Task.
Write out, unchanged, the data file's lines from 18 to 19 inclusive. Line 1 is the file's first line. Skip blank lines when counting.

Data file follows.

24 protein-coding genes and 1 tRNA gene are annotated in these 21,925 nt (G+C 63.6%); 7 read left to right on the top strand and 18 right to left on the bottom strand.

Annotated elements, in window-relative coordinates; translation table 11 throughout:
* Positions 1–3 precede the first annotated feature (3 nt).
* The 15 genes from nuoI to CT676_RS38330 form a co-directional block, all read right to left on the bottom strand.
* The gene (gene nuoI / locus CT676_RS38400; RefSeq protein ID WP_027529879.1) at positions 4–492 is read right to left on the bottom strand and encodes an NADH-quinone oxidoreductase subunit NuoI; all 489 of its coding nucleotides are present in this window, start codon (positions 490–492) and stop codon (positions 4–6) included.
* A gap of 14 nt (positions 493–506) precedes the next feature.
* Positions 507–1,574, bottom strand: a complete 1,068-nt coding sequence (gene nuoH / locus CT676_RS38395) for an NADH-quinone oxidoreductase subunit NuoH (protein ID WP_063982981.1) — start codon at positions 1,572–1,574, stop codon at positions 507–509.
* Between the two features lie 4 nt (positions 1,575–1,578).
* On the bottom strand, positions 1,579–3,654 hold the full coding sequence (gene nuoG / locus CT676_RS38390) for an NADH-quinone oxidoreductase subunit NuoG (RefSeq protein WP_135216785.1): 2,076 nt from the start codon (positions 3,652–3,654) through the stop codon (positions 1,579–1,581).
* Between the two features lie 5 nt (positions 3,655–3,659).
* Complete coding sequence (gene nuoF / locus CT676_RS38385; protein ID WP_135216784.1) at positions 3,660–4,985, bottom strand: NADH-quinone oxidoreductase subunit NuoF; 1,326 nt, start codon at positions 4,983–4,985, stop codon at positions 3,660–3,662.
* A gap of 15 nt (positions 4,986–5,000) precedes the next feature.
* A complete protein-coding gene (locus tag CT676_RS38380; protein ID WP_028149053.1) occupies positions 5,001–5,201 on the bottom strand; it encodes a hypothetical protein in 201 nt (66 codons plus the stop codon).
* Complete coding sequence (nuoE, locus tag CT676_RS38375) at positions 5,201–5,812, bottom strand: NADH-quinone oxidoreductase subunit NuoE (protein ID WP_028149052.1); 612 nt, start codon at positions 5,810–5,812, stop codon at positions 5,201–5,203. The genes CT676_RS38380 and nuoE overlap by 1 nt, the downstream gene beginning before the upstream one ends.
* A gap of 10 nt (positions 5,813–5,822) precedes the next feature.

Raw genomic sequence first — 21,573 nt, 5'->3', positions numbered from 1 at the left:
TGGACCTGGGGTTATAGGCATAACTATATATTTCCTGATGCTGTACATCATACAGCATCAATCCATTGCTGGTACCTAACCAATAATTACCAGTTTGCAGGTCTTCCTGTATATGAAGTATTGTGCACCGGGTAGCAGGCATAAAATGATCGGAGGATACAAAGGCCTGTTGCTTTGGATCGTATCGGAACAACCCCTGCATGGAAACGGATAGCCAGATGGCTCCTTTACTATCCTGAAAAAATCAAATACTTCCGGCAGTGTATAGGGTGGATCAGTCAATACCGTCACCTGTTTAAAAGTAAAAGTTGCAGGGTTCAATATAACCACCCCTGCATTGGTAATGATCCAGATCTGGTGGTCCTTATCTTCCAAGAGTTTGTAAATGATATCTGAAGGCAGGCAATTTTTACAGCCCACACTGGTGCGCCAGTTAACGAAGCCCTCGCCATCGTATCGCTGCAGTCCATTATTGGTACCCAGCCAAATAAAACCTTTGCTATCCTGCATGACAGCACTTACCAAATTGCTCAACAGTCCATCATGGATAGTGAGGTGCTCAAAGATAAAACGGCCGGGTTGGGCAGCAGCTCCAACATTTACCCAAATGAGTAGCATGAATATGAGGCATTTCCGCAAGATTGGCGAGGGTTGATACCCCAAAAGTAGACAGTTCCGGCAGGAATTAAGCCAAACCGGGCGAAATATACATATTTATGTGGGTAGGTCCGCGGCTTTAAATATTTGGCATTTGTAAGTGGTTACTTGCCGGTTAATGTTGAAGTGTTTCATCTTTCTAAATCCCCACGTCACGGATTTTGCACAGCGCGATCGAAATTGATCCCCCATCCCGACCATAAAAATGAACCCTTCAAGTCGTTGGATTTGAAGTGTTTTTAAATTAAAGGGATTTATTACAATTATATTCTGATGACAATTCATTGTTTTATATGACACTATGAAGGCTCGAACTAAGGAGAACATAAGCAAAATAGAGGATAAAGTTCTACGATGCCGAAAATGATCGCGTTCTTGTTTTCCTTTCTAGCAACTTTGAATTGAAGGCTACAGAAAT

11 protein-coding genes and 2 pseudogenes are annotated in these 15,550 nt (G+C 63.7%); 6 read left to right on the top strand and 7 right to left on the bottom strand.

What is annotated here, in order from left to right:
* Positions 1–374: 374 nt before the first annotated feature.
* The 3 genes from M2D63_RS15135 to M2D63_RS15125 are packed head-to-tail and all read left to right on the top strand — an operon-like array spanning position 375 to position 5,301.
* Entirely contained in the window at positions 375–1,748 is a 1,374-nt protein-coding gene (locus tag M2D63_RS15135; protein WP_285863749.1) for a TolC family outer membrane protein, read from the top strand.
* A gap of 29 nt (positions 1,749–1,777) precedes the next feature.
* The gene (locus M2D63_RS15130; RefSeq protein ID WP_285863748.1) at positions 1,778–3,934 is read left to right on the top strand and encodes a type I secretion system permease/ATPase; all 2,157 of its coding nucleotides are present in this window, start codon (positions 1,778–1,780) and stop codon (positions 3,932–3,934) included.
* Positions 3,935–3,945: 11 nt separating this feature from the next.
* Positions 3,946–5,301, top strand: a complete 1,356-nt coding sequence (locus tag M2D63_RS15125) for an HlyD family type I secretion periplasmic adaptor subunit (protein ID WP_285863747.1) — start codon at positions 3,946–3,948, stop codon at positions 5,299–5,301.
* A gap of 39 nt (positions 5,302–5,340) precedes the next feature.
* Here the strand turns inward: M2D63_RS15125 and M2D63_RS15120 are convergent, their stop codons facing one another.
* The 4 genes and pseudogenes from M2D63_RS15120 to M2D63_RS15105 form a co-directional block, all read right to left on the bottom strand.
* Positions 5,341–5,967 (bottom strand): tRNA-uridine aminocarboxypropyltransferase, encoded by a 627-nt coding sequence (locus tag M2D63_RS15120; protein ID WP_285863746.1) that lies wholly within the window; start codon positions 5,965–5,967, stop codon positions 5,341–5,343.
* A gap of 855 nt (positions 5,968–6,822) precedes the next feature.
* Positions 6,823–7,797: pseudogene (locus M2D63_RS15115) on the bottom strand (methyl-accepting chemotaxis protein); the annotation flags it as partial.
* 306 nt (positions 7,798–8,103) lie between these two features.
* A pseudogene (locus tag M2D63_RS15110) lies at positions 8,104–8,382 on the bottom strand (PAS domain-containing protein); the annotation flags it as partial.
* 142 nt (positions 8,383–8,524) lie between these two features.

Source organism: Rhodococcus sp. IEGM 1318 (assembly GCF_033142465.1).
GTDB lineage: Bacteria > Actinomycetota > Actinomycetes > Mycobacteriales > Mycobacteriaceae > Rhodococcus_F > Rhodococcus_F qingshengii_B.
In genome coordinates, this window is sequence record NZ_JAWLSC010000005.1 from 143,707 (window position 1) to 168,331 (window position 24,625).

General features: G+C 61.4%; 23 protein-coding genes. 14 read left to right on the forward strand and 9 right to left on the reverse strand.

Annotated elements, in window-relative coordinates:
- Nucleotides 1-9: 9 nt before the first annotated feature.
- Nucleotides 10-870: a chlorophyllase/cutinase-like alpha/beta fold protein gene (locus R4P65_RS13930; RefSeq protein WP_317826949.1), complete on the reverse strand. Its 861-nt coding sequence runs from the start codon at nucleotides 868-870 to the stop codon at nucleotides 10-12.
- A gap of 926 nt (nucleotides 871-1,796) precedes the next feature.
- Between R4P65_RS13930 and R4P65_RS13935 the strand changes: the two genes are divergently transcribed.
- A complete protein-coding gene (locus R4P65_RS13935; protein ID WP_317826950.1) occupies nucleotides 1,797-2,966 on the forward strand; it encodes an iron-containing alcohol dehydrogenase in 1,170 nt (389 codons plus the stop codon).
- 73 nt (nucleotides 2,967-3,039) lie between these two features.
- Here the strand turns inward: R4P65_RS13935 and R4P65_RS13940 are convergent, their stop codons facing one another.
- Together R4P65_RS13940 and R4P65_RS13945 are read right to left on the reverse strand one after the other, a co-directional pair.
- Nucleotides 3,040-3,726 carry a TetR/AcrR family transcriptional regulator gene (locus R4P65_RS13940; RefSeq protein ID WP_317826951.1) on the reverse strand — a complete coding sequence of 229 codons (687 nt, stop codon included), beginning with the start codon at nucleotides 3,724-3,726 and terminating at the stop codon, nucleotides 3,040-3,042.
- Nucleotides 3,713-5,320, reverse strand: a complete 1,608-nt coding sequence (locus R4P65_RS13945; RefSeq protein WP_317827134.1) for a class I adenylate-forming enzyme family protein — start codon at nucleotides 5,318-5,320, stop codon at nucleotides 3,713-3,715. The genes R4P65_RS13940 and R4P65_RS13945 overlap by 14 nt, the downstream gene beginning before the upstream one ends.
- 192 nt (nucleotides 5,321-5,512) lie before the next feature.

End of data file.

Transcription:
11 protein-coding genes and 2 pseudogenes are annotated in these 15,550 nt (G+C 63.7%); 6 read left to right on the top strand and 7 right to left on the bottom strand.

What is annotated here, in order from left to right: